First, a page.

Giotto. "Noli me tangere" (c. 1320). Magdalen Chapel, Lower Church, San Francesco, Assisi. Courtesy Holy Mary Magdalene.

This Mary Magdalene is she that washed the feet of our Lord and dried them with the hair of her head, and anointed them with precious ointment, and did solemn penance in the time of grace, and was the first that chose the best part, which was at the feet of our Lord, and heard his preaching. Which anointed his head; at his passion was nigh unto the cross; which made ready ointments, and would anoint his body, and would not depart from the monument when his disciples departed. To whom Jesu Christ appeared first after his resurrection, and was fellow to the apostles, and made of our Lord apostolesse of the apostles, then after the ascension of our Lord, the fourteenth year from his passion, long after that the Jews had slain St. Stephen, and had cast out the other disciples out of the Jewry, which went into divers countries, and preached the word of God.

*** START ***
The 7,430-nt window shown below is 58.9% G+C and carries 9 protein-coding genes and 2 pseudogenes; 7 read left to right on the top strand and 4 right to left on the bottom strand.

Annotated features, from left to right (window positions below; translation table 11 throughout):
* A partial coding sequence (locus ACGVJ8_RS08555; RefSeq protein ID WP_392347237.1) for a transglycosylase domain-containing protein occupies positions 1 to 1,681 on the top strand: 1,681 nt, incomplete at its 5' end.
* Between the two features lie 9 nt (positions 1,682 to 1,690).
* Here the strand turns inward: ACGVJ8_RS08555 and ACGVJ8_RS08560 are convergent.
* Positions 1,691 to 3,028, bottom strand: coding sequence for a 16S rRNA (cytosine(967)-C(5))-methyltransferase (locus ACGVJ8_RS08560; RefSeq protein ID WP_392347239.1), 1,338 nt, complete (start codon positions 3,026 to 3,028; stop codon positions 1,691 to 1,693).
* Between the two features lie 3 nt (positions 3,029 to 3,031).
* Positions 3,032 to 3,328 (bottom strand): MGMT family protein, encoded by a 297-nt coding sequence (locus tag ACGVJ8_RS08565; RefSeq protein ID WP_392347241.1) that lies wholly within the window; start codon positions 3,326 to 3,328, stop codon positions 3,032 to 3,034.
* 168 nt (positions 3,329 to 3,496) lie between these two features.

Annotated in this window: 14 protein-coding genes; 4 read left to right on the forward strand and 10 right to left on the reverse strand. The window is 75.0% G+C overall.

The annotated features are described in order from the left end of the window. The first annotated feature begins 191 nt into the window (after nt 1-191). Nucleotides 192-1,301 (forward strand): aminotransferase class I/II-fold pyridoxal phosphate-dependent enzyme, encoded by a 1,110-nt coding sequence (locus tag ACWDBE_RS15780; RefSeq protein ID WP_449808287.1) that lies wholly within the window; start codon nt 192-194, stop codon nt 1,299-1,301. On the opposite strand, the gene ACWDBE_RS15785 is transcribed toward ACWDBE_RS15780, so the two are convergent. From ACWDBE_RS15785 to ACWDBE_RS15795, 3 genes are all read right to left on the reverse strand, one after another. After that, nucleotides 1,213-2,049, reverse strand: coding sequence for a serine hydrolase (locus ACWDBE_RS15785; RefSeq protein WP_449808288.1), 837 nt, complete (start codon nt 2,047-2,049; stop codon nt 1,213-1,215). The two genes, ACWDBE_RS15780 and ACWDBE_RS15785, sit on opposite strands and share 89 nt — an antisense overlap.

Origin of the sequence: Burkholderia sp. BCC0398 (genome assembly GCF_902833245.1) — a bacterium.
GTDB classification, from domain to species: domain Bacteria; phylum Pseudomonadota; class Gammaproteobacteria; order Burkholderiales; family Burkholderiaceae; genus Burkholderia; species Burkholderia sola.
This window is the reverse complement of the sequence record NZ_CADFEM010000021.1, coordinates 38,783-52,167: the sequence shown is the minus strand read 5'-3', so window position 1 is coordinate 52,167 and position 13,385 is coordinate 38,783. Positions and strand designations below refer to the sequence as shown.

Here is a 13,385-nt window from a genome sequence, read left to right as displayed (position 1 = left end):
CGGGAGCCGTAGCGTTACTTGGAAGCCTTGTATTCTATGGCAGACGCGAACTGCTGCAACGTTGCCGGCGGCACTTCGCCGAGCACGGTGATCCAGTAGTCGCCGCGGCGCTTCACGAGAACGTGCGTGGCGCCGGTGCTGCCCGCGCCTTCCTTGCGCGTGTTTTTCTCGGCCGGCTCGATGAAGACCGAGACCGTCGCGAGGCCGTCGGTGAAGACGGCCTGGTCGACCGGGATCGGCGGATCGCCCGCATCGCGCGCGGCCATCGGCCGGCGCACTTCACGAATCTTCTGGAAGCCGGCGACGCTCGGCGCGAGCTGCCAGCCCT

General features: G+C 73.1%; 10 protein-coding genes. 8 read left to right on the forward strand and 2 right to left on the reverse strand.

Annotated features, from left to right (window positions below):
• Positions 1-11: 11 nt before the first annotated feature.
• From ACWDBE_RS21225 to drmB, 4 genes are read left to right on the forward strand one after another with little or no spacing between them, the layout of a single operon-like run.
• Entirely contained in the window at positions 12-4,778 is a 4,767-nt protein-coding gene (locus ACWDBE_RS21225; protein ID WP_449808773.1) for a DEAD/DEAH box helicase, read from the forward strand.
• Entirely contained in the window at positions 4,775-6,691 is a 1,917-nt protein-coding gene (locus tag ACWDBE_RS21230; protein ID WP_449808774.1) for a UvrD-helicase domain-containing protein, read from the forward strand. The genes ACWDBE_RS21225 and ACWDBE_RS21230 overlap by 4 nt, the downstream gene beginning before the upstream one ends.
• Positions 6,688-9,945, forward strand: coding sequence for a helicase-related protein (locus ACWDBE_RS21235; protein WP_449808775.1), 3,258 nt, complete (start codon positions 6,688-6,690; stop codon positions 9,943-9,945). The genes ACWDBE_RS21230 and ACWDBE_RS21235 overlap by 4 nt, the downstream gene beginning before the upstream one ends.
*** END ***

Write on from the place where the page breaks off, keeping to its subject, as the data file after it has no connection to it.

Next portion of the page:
Giotto. Voyage to Marseilles (c. 1320). Magdalen Chapel, Lower Church, San Francesco, Assisi. Courtesy Mary Magdalen: Later Life in Provence.


There was that time with the apostles St. Maximin, which was one of the seventy-two disciples of our Lord, to whom the blessed Mary Magdalene was committed by St. Peter, and then, when the disciples were departed, St. Maximin, Mary Magdalene, and Lazarus her brother, Martha her sister, Marcelle, chamberer of Martha, and St. Cedony which was born blind, and after enlumined of our Lord; all these together, and many other Christian men were taken of the miscreants and put in a ship in the sea, without any tackle or rudder, for to be drowned. But by the purveyance of Almighty God they came all to Marseilles, where, as none would receive them to be lodged, they dwelled and abode under a porch tofore a temple of the people of that country.